could result in numerous collisions even in a smaller database), then
    is the extra overhead really worth it?

    Still, it's just my opinion. If someone wants to post code and prove
    me wrong, I'll eat my hat and take my lickings. ;-)

    Best,
    Graham

    [1] http://svn.python.org/view/python/trunk/Objects/dictobject.c
     
    Graham Fawcett, May 16, 2006
    #5
  6. placid

    Roy Smith Guest

    Re: For Large Dictionaries Could One Use Separate Dictionaries WhereEach Dictionary Covers an Interval of the Input Range?

    In article <>,
    <> wrote:
    >
    > Graham> Looking up a key in a dictionary is done in constant-time,
    > Graham> i.e. it doesn't matter how large the dictionary is.
    >
    >Doesn't that depend on how many keys hash to the same value? For small
    >dictionaries keeping the max keys that hash to the same value small isn't a
    >huge problem. For large dictionaries (millions of keys) might you have some
    >long chains? Or in an effort to reduce the chain length, wind up using so
    >much virtual memory that you wind up wrecking performance by swapping?


    If you're getting long hash chains, you're either using a bad hash
    function, or your table isn't big enough.
     
    Roy Smith, May 16, 2006
    #6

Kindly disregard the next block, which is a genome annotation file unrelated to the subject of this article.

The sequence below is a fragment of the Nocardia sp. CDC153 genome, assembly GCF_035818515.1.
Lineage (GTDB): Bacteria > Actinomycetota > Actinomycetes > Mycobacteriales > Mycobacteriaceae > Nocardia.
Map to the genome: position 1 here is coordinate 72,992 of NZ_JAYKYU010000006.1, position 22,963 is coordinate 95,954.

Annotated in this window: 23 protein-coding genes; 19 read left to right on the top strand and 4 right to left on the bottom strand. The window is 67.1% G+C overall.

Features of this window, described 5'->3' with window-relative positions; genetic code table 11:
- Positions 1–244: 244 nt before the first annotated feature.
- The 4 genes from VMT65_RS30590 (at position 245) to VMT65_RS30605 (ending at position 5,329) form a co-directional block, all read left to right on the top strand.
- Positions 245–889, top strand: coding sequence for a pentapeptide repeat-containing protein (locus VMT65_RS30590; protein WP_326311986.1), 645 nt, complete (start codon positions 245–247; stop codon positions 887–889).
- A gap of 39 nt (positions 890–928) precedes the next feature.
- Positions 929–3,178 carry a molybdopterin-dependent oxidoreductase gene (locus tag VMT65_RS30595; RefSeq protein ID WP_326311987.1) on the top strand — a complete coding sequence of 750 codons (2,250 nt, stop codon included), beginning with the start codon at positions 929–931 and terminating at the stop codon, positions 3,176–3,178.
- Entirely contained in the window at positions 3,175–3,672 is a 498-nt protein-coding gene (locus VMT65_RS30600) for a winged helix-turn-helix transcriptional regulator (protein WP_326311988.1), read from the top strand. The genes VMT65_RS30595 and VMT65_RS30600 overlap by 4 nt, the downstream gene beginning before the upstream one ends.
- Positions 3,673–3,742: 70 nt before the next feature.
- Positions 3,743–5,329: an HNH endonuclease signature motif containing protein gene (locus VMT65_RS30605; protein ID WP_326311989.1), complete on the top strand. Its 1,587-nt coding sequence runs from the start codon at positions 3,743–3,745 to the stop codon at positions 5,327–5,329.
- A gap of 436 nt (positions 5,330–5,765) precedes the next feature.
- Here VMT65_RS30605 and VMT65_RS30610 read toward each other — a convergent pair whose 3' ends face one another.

7. placid

    Guest

    Re: For Large Dictionaries Could One Use Separate Dictionaries Where Each Dictionary Covers an Interval of the Input Range?

    If you have the same number of entries as buckets, and you have a good
    hash function, then if you have n buckets your longest chain should
    have length around ln(n). The average length of a nonempty bucket
    would be somewhere around 1 1/2.
     
    , May 16, 2006
    #7
  8. placid

    Guest

    Re: For Large Dictionaries Could One Use Separate Dictionaries WhereEach Dictionary Covers an Interval of the Input Range?

    Roy> If you're getting long hash chains, you're either using a bad hash
    Roy> function, or your table isn't big enough.

    Sure. The original poster said something about 10 million keys I think.
    Unless the key distribution is amazingly fortuitous and the number of unique
    values is small, the dictionary is going to have a huge memory footprint.

    On my Mac laptop this code:

    >>> d = {}
    >>> for n in xrange(10**7):

    ... d[n] = hex(n)
    ...

    yields a process with 647MB of VM. If I trim that to 1000 unique values:

    >>> d = {}
    >>> for n in xrange(10**7):

    ... d[n] = hex(n % 1000)
    ...

    I still wind up with 647MB VM. The dictionary and its keys are what consume
    all the memory, and those keys are as simple as you can get.

    Skip
     
    , May 17, 2006
    #8
  9. placid

    Guest

    Re: For Large Dictionaries Could One Use Separate Dictionaries WhereEach Dictionary Covers an Interval of the Input Range?

    bob> If you have the same number of entries as buckets, and you have a
    bob> good hash function, then if you have n buckets your longest chain
    bob> should have length around ln(n). The average length of a nonempty
    bob> bucket would be somewhere around 1 1/2.

    Yes, and it achieves that nice short chain length by consuming gobs of
    memory. A dictionary with 10**7 keys is going to chew up lots of memory.
    There's nothing particularly magical about dictionaries in this respect.
    They are good examples of a classic time-space tradeoff.

    Skip
     
    , May 17, 2006
    #9